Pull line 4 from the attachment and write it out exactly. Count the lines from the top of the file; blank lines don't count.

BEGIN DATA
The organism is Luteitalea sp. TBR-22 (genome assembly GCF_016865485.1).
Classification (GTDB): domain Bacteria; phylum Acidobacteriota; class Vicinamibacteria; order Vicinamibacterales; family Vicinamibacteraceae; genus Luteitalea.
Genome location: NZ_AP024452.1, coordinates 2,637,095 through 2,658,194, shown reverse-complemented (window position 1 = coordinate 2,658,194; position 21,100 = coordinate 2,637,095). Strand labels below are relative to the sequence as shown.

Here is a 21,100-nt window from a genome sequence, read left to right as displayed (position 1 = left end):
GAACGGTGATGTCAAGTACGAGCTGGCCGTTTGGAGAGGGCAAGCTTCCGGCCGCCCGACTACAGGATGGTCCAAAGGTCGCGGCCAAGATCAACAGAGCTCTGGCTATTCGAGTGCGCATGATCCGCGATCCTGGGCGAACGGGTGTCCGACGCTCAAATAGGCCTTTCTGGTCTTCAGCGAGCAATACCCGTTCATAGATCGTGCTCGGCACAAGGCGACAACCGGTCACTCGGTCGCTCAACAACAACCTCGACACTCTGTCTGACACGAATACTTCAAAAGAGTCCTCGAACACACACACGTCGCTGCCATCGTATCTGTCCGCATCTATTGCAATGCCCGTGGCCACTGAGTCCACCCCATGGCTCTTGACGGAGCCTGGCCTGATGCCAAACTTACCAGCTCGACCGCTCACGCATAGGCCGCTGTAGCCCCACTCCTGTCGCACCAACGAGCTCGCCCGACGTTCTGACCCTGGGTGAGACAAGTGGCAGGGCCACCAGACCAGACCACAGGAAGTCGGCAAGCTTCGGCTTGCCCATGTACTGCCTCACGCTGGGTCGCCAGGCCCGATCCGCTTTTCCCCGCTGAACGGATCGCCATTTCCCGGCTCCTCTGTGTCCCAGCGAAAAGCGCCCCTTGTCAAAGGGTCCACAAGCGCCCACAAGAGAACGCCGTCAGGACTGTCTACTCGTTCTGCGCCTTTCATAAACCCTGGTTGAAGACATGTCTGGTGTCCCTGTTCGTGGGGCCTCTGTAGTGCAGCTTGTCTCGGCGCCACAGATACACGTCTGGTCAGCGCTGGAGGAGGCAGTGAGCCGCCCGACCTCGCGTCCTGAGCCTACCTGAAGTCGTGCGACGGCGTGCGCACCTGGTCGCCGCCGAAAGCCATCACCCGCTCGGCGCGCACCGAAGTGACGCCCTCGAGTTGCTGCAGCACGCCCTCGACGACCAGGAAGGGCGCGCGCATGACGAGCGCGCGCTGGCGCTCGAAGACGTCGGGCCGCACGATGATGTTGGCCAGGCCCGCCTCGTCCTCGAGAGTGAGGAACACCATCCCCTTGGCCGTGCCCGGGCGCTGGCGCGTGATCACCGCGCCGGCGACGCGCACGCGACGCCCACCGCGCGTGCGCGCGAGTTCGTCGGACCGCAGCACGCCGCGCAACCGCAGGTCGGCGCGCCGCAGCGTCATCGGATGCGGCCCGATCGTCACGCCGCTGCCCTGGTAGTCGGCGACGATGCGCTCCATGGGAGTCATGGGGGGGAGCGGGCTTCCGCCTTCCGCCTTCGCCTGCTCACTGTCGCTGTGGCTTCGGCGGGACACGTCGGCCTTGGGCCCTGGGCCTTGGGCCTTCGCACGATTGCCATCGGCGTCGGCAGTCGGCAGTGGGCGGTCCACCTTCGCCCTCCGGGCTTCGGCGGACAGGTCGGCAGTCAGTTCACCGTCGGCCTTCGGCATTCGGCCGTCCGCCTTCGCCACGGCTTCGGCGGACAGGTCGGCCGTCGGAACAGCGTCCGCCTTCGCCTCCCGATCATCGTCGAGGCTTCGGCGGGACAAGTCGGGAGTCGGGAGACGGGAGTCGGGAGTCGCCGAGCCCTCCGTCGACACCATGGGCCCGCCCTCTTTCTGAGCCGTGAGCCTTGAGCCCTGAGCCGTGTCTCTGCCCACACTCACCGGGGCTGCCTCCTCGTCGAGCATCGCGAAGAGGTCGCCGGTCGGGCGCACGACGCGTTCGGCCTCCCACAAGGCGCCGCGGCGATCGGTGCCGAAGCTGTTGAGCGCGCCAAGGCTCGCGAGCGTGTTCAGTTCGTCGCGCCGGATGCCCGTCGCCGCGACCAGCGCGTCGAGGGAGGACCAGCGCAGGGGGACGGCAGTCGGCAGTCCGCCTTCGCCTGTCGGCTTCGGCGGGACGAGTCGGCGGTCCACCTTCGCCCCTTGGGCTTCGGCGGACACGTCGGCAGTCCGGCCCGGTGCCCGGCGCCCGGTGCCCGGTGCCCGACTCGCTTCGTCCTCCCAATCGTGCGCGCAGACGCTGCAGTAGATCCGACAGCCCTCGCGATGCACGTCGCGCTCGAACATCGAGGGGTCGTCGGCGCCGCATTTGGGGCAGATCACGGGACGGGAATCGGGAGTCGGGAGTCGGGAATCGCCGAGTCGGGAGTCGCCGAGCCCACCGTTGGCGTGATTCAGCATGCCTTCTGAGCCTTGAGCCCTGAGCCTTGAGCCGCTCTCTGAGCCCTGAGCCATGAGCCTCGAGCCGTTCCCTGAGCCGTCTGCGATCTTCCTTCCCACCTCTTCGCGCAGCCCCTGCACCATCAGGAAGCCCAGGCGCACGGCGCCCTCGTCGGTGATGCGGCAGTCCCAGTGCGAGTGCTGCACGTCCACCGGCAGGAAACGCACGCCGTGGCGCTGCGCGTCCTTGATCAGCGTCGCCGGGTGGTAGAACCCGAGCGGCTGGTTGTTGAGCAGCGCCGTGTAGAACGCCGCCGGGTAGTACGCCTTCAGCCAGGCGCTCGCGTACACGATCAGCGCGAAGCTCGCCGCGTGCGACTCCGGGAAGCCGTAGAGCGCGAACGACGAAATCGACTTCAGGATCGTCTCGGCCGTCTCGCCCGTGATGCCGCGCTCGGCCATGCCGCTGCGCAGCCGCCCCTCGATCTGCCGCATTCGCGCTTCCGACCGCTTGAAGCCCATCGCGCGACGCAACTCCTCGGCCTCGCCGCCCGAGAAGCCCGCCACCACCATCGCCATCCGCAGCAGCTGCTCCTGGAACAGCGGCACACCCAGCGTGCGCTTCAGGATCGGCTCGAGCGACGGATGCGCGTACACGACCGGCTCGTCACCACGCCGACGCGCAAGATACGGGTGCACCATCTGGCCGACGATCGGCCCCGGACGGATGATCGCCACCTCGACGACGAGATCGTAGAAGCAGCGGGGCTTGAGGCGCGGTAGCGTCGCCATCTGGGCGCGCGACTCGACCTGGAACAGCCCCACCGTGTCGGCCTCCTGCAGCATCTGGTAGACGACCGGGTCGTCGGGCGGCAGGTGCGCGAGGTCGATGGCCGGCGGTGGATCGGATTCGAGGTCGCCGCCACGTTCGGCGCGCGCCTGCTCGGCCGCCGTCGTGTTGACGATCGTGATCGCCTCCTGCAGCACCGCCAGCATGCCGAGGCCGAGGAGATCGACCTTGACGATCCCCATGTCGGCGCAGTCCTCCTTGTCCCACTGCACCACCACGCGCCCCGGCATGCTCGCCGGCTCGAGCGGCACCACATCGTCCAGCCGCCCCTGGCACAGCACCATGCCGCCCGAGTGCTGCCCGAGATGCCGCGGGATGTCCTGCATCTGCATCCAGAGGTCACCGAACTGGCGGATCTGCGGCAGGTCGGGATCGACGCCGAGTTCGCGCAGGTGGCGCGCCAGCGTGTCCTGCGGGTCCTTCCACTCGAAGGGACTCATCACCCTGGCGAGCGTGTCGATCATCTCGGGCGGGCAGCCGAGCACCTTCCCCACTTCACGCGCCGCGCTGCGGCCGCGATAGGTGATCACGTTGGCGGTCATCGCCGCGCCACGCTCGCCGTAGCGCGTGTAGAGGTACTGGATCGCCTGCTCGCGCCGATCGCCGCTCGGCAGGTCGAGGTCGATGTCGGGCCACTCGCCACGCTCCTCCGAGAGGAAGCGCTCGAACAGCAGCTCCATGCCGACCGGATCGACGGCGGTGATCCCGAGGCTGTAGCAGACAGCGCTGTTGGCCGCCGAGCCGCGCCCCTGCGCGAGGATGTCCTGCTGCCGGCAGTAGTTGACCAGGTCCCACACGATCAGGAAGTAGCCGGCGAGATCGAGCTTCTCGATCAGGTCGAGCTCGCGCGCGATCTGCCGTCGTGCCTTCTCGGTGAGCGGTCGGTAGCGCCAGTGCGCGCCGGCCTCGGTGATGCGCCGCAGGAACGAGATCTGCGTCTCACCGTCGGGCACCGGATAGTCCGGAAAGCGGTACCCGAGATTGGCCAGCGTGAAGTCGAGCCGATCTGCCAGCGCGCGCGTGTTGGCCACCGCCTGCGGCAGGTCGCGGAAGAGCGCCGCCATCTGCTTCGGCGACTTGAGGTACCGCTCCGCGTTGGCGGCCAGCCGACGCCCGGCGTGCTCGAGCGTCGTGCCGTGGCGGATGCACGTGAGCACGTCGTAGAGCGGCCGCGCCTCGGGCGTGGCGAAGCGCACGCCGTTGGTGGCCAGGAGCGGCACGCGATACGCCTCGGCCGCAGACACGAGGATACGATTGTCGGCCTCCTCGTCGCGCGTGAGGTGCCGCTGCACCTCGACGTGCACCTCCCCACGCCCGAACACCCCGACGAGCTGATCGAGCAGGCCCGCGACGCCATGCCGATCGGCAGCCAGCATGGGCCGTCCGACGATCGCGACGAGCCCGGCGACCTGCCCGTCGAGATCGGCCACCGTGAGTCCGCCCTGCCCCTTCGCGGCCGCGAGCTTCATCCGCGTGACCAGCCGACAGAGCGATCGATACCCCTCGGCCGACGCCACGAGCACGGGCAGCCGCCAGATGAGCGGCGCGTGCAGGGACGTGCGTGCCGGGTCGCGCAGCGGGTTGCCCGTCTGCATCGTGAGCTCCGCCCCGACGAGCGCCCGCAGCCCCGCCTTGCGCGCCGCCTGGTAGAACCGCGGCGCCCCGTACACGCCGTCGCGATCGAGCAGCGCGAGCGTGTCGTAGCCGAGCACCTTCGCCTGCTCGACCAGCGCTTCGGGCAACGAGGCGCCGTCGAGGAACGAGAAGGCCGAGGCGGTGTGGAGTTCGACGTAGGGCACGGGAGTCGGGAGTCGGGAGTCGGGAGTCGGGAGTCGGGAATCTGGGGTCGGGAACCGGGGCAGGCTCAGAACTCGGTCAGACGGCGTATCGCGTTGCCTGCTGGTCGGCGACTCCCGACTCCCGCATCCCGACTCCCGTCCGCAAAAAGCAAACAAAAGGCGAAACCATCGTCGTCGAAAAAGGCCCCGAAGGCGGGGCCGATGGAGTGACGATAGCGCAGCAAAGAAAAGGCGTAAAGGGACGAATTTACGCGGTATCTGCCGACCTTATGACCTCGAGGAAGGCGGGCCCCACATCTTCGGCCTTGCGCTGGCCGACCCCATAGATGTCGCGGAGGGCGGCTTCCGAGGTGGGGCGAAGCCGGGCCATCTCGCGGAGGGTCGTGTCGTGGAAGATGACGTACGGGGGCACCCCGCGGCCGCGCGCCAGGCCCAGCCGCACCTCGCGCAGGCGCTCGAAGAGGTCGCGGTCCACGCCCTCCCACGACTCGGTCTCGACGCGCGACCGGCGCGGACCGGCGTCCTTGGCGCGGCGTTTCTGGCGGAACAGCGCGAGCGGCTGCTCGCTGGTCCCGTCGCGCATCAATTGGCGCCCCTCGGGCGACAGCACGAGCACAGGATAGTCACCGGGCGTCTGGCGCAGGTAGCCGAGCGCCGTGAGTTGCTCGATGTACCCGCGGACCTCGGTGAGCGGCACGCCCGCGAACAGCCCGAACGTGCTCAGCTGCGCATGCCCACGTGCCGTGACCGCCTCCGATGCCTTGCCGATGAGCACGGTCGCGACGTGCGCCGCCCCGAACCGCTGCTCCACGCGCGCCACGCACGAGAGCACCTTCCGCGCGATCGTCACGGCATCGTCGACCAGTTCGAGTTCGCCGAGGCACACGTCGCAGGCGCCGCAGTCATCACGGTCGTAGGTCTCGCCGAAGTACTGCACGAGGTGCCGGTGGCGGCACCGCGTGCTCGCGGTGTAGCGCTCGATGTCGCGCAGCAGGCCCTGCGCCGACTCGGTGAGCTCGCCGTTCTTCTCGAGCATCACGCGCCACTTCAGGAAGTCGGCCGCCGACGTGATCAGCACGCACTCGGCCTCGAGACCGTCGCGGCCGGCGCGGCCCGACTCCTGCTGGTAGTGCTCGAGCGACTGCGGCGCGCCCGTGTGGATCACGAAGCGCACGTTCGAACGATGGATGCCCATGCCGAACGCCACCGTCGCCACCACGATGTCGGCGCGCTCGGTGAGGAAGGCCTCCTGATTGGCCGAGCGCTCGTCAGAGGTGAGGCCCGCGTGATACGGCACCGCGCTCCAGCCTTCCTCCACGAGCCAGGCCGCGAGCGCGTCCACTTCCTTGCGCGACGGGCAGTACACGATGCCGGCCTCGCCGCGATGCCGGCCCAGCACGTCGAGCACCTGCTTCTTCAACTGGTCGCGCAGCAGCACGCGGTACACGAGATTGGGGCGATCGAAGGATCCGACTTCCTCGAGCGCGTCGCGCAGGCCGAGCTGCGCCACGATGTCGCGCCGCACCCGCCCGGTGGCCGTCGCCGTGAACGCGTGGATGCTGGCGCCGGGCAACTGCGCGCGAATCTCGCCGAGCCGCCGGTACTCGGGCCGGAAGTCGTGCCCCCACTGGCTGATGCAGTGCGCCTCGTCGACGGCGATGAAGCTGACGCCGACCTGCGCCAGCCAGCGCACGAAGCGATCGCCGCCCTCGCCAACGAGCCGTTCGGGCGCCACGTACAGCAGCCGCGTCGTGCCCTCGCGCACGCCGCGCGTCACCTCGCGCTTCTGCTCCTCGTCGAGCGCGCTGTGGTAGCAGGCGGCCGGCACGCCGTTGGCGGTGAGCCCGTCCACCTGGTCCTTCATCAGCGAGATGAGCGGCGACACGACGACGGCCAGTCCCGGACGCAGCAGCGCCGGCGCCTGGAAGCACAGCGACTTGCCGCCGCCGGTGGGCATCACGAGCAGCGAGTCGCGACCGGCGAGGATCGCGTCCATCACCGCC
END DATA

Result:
Here is a 21,100-nt window from a genome sequence, read left to right as displayed (position 1 = left end):